Photo credit: Kyle Knodell
My conversation with the first American editor of Vogue Paris, Joan Juliet Buck, was amazing. She is the nicest and most comical person ever. I’m still pinching myself to see if I’m in a dream. Joan recently launched the memoir Price of Illusion, which chronicles her feuds, love affairs and her journey to Vogue Paris. I highly recommend reading this book, her writing is phenomenal! Buy it here.
She touches the unspoken subject that appearances mattered more than reality. When Joan became the first and only American woman ever to fill the coveted position of Editor in Chief of Paris Vogue, she quickly became a force in the cult of fashion and beauty. Her job gave her the means to recreate for her aging father, now a widower, the life he’d enjoyed during his high-flying years – a splendid illusion of glamour and luxury. But such illusions cannot be sustained indefinitely and they always come at a cost.
Joan offers up a dazzling spanning six decades spent in the creative heart of London, New York, Los Angeles, Milan, Paris and more. The cues she had gleaned early in life from her family were about how things looked and where they came from. The key to success was the perception of success; the only trick to transformation? Believing you were what you wanted to be. But when her fantasy life at Vogue came to an end, she had to find out who she was after all those years of make-believe. Now Buck chronicles her quest to discover the difference between glitter and gold, fantasy and reality.
After being the editor of Vogue Paris for seven years, she was abruptly fired and sent to rehab by her boss Jonathan Newhouse, chairman of Condé Nast International, for a drug problem she did not have. More about her story here.
Lucielle Salomon: I loved your quote, “All my life, I’ve expressed myself through my choices — and a lot of my choices were buying stuff,” How did your life choices influenced you to write the memoir? What would you say was your main reason to write this book?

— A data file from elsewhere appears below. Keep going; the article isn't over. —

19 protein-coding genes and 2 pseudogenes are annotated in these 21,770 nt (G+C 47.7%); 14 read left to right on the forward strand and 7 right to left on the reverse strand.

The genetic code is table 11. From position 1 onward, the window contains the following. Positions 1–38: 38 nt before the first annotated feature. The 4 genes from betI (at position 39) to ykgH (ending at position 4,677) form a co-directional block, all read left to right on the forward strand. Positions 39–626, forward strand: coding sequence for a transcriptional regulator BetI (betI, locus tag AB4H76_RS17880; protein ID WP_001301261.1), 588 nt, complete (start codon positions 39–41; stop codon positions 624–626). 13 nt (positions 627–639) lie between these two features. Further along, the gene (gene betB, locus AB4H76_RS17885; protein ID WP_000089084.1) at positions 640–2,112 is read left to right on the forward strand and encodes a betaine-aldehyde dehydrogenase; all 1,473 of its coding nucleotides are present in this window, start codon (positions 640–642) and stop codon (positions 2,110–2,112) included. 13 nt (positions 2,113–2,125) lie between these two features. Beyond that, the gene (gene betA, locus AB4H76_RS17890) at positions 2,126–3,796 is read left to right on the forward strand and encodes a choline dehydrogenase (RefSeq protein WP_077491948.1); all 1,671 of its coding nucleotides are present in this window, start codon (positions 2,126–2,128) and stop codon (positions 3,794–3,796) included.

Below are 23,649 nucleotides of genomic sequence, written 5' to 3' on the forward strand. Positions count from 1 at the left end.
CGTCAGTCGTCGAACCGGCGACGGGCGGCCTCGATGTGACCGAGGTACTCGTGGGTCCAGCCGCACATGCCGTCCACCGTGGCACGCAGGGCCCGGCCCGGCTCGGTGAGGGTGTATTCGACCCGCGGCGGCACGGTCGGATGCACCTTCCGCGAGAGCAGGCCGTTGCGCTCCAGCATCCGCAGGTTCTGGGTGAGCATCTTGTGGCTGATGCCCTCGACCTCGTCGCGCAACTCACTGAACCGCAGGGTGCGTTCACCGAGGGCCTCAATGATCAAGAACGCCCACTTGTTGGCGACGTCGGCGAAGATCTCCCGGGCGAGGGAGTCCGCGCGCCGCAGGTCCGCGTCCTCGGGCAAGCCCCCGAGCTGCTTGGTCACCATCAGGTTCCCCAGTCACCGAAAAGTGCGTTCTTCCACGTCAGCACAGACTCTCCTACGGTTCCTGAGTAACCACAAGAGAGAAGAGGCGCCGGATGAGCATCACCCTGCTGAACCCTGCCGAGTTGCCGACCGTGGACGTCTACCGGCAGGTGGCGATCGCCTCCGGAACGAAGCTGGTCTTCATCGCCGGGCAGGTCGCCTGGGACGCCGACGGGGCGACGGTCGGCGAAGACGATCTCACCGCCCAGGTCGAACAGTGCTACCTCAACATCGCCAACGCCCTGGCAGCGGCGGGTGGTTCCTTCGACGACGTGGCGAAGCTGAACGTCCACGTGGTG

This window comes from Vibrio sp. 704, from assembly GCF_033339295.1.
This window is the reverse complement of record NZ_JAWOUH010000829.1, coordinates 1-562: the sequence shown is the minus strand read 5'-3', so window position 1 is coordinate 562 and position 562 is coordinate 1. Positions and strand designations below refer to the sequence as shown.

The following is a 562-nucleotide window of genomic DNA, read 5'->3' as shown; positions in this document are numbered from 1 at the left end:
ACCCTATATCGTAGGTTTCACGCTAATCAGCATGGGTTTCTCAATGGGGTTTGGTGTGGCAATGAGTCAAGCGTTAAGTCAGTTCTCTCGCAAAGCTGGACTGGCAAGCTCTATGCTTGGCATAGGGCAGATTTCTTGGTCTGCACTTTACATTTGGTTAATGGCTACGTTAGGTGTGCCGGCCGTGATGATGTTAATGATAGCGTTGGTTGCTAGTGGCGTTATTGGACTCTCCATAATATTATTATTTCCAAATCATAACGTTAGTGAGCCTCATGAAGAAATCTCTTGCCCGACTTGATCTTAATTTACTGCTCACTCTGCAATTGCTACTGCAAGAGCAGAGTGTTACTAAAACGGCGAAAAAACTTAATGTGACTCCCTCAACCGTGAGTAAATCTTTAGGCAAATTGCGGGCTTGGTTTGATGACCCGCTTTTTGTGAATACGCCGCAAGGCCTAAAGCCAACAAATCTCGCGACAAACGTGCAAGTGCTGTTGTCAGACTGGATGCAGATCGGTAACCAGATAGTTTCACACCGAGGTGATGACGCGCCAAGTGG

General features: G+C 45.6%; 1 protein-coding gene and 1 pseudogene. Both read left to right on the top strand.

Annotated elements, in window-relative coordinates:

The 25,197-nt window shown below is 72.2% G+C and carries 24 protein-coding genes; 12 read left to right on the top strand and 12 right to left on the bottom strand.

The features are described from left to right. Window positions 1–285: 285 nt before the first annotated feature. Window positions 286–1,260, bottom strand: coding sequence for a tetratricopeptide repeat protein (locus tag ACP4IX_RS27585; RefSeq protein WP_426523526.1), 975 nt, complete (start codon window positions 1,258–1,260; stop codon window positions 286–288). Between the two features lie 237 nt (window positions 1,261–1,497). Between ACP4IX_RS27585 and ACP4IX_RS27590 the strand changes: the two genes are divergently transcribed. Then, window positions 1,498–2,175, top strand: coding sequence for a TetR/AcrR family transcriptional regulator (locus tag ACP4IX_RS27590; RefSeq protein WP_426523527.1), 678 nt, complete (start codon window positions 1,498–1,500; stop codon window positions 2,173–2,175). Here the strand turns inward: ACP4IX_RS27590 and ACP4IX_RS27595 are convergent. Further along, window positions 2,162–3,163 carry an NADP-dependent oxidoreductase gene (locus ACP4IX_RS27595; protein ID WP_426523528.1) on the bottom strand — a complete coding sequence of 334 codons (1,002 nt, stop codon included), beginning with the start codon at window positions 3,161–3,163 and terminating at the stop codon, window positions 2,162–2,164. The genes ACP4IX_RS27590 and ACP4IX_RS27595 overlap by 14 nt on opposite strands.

Joan Juliet Buck: There was no particular influence. I had to figure out where I’ve been and why I’m known the way I’m known. It was just the time to write.
How would you describe your life in upstate New York? Do you miss Paris?
I do miss my friends in Paris. I love living in nature! Living in nature is really nice and beautiful. Everything I see is beautiful. As a writer you live at the post office, you are constantly mailing stuff. I stay in a short line at a beautiful post office. I don’t miss the city. I like the calming atmosphere and I don’t like crowds every day.
I’m an immersive writer, I write every day most of the day.
You mentioned you don’t like crowds, how did you handle crowds while working at Vogue Paris.
If the crowd was too big, I would faint. That happened to me twice getting into fashion shows. The bodyguards would usually pick me up by the arm. You can imagine how painful that was.
How much pressure does a person at your level in the industry receive from higher ups? How was the pressure from the public?
Any important job has pressure. At Vogue Paris, I had pressure from everywhere, mainly from advertisers. We all had fun at the office though, my staff was great.
Did the glamorous life ever get to your head? What kept you grounded?
Bicycling kept me grounded. I bicycled six hours at a time for two days every week. Eventually I brought my dad to Paris, so that was very helpful. I had a boyfriend at the time that didn’t bicycle, so that went down hill.
How would you describe your tenure at Vogue Paris?
Well, I brought in a whole bunch of toys and fun things to a place that was not accustomed to that. I tried to make it fun and exciting and then it got less fun.
This is a very cliché question, what would you say to those young ladies who are striving to enter the fashion industry?
My advice would be to have your head in the cloud, feet on the ground and watch your head.
This interview has been edited and condensed for clarity.